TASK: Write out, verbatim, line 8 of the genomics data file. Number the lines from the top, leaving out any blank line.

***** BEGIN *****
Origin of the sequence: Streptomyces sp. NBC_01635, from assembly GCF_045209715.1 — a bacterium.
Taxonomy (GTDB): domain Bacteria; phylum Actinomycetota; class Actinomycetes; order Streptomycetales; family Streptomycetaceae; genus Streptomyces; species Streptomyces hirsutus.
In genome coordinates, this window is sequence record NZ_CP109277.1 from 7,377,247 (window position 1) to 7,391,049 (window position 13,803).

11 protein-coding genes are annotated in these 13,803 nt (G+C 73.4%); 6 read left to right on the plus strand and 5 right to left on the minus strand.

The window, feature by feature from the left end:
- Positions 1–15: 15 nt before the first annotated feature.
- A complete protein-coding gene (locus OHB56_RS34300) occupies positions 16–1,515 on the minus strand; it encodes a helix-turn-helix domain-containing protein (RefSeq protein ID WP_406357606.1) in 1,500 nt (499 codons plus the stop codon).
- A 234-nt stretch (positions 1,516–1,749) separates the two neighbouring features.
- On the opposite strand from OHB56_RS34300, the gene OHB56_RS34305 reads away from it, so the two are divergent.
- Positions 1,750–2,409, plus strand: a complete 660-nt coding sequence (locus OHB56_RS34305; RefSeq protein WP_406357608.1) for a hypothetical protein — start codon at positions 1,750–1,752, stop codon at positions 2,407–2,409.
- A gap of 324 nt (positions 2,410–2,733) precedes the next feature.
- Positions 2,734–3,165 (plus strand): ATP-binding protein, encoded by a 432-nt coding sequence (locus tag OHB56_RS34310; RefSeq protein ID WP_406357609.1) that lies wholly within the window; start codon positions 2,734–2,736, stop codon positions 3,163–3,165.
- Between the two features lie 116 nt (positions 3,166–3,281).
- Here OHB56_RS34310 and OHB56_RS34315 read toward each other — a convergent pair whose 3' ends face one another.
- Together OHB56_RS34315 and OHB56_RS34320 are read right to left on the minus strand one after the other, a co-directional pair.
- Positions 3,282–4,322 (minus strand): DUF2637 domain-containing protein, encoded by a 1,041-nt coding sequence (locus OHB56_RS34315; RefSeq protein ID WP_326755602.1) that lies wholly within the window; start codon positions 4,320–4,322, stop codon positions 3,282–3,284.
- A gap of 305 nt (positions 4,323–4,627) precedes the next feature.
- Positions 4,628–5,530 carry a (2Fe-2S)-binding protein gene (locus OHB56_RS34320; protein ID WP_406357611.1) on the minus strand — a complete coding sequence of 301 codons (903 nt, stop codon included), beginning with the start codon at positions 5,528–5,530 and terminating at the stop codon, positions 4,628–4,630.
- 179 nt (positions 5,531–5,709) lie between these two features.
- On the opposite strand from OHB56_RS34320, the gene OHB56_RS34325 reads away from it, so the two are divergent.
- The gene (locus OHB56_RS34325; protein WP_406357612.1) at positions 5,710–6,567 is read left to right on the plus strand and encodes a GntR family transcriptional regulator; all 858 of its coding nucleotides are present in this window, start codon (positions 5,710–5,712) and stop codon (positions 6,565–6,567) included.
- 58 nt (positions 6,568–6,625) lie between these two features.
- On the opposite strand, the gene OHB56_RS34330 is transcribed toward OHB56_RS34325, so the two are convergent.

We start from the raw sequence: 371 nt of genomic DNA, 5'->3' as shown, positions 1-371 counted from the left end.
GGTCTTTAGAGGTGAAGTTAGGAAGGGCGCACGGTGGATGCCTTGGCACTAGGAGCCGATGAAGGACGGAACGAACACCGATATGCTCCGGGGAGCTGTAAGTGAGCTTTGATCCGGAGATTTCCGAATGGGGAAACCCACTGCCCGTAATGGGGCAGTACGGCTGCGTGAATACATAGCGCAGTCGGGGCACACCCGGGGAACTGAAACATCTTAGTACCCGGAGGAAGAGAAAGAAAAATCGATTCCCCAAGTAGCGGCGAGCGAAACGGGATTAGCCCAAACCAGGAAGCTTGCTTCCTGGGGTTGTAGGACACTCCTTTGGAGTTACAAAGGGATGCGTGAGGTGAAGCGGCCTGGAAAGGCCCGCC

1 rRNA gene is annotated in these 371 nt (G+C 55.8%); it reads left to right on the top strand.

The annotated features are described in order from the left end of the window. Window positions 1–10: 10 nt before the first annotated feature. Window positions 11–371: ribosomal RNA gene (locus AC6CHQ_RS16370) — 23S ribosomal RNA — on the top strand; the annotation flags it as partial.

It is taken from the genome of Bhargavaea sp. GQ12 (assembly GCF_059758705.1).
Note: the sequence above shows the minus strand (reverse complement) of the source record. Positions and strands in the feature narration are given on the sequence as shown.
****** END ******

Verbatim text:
- A 234-nt stretch (positions 1,516–1,749) separates the two neighbouring features.